Con­trol­ling post-har­vest losses through adopted tech­niques

Sunday Trust - - AGRIC BUSINESS - From Hope Abah Em­manuel, Makurdi

Over the years, farm­ers in Benue State suf­fered posthar­vest losses of nearly all the food crops they pro­duced such that many of them be­came poorer and un­able to gen­er­ate in­come to sus­tain their fam­i­lies.

The wor­ry­ing trend, per­haps, mo­ti­vated the Gov­ern­ing Coun­cil of the Benue State Univer­sity (BSU), Makurdi, to, in June 2014, ap­prove the es­tab­lish­ment of the Cen­tre for Food Tech­nol­ogy and Re­search, African Cen­tre (CEFTER) for con­trol of posthar­vest losses.

Though the aim for the cen­tre, among other things, is to empower African re­searchers to iden­tify tech­nolo­gies that will re­duce post-har­vest losses, the host state will ben­e­fit im­mensely from the in­sti­tu­tion to en­able it re­tain its rider as the “Food Bas­ket of the Na­tion.”

Con­se­quently, CEFTER, in the past three years has or­gan­ised Food Week and Ex­hi­bi­tion at the univer­sity cam­pus in Makurdi to show­case the de­vel­op­ment of tech­nolo­gies through ap­plied re­search for re­duc­ing posthar­vest losses and en­gage­ment with com­mu­ni­ties, farm­ers and in­dus­tries in the dis­sem­i­na­tion of th­ese tech­nolo­gies.

This year, the cen­tre ven­tured into com­mer­cial re­search de­vel­op­ment of home-grown food prod­ucts such as cas­sava, yam, rice, pep­per, soy­bean, beniseed, fish, wa­ter­melon, or­ange, tomato, corn and sweet potato.

Head of the cen­ter, Prof. Daniel Adezwa, noted that the prod­ucts ex­hib­ited last year sur­passed that of 2016 which con­sisted of 77 food prod­ucts.

Prof. Adezwa ex­plained that the food va­ri­eties were pro­duced us­ing crops by stu­dents of dif­fer­ent de­part­ments at the cen­tre, adding that the Food Week was a stu­dents’ ac­tiv­ity al­lied at ex­pos­ing them to prac­ti­cal prob­lem solv­ing tar­get­ing de­vel­op­ment of prod­ucts from com­mon crops.

“In the 2017 out­ing, 139 PGD, MSc and PhD stu­dents were grouped into 10 and as­signed food crops to study and de­velop prod­ucts that will add value and re­duce post-har­vest losses. It is ex­pected that most of the adopted tech­niques can be ex­tended to farm­ers and food han­dlers for use to en­hance their out­put,” Adezwa added.

At the 2018 ex­hi­bi­tion held at the week­end, Deputy Leader of the Cen­tre (Op­er­a­tions), Dr. Barn­abas Ikyo, re­marked that this year’s event was slightly dif­fer­ent from what was done in the past two years.

Dr. Ikyo em­pha­sised that the prod­ucts met in­ter­na­tional best stan­dards just as the cen­tre con­tin­ued to pur­sue the de­vel­op­ment of a crit­i­cal mass of well-trained Africans that would be able to im­ple­ment the post-har­vest con­trol agenda in the re­gion, cov­er­ing se­lected agri­cul­tural ex­ten­sion ser­vices and food sciences.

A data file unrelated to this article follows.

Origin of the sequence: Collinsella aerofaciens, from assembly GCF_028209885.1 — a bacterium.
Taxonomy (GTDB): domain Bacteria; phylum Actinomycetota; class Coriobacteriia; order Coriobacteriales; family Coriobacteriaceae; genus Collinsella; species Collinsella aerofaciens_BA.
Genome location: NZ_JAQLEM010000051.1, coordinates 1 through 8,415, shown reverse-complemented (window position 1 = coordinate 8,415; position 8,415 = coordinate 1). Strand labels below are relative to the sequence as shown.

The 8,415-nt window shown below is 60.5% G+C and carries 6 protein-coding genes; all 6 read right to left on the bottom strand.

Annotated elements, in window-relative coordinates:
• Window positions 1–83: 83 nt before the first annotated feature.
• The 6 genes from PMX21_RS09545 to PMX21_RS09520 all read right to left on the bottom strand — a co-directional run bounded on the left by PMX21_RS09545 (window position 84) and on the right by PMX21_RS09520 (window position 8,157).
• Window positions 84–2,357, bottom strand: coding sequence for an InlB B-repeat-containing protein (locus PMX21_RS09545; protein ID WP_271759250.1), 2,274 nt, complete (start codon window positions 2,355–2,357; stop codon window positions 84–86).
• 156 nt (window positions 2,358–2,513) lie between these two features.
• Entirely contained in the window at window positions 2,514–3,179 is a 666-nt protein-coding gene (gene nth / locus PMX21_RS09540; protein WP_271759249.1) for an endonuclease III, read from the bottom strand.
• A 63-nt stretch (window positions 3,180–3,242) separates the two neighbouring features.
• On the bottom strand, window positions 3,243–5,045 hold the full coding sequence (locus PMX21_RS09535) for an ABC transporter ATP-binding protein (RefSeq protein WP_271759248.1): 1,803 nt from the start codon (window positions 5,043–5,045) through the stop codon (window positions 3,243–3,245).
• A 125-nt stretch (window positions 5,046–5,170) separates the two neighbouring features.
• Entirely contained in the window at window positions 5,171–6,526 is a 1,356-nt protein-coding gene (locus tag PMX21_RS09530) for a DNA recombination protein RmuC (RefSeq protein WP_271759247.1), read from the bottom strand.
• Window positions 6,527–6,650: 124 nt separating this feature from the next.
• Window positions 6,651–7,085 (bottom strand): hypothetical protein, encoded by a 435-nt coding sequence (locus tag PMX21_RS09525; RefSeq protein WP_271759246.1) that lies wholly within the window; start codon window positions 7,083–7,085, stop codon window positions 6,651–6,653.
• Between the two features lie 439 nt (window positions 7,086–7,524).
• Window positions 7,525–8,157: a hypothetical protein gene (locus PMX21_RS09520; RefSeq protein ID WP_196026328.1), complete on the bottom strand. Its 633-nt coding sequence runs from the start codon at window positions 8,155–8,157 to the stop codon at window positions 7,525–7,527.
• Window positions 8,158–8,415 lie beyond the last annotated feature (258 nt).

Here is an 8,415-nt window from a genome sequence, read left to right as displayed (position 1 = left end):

He said, “we took a step fur­ther on how sus­tain­able, re­li­able and valu­able the food process could be. We will en­sure we have ca­pac­ity for mass pro­duc­tion of the food prod­ucts ex­hib­ited to­day.”

The cen­tre, in 2017, ex­hib­ited 140 prod­ucts from dif­fer­ent va­ri­eties of crops grown in the state and the items were dis­played on the univer­sity cam­pus as part of ac­tiv­i­ties to mark the Food Week and Ex­hi­bi­tion.

In the 2018 out­ing, 137 PGD, MSc and PhD stu­dents were grouped into 12 and as­signed food crops to study and de­velop prod­ucts that would add value and re­duce post-har­vest losses.

The Man­ager of the Tech­nol­ogy In­cu­ba­tion Cen­tre (TIC), Makurdi, Terseer Uke, said the univer­sity needed to part­ner with TIC to help the cen­tre make fur­ther progress for com­mer­cial pur­pose as the prod­ucts would fo­cus on food in­cu­ba­tors.

He stressed that the food prod­ucts dis­played could be used for the home-grown school feed­ing pro­gramme in Benue at a re­duced cost to save the gov­ern­ment more money.

The food groups dis­played their star prod­ucts and other de­riv­a­tives.

Ex­am­ple, the pep­per group dis­played pep­per jam, cook­ies, ketchup, pep­per spray (used to make tear gas), pep­per paste, pep­per balm, among oth­ers, while the yam group dis­played yam fruit cake as its star prod­uct with other prod­ucts from yam such as yam chips and yam cakes.

The rice group dis­played dough­nut, masa, yo­ghurt, noo­dles and flour, while the soy­bean group pre­sented spaghetti, yo­ghurt, oil, cake, milk, cook­ies, spices and may­on­naise.

The fish group dis­played fish bar­be­cue, fish spices, fish oil, cook­ies, crispy but­ter and cakes and the beniseed group dis­played candy, oil, may­on­naise, yo­ghurt, chin-chin, among oth­ers.

Ear­lier, BSU Vice Chan­cel­lor, Prof. Msugh Kembe, com­mended the cen­tre for putting the univer­sity on the global map, not­ing that the value ad­di­tion to crops would re­duce to the barest min­i­mum post-har­vest losses and there­fore called on NAFDAC to fa­cil­i­tate the process of reg­is­ter­ing the prod­ucts.

Mean­while, other speak­ers from the Ex­port Coun­cil, the Bank of In­dus­try and the So­cial In­vest­ment Pro­gramme praised the abil­ity of the stu­dents to pro­duce va­ri­eties of food items us­ing just one crop.

A stand at the event

Pack­aged food at the event

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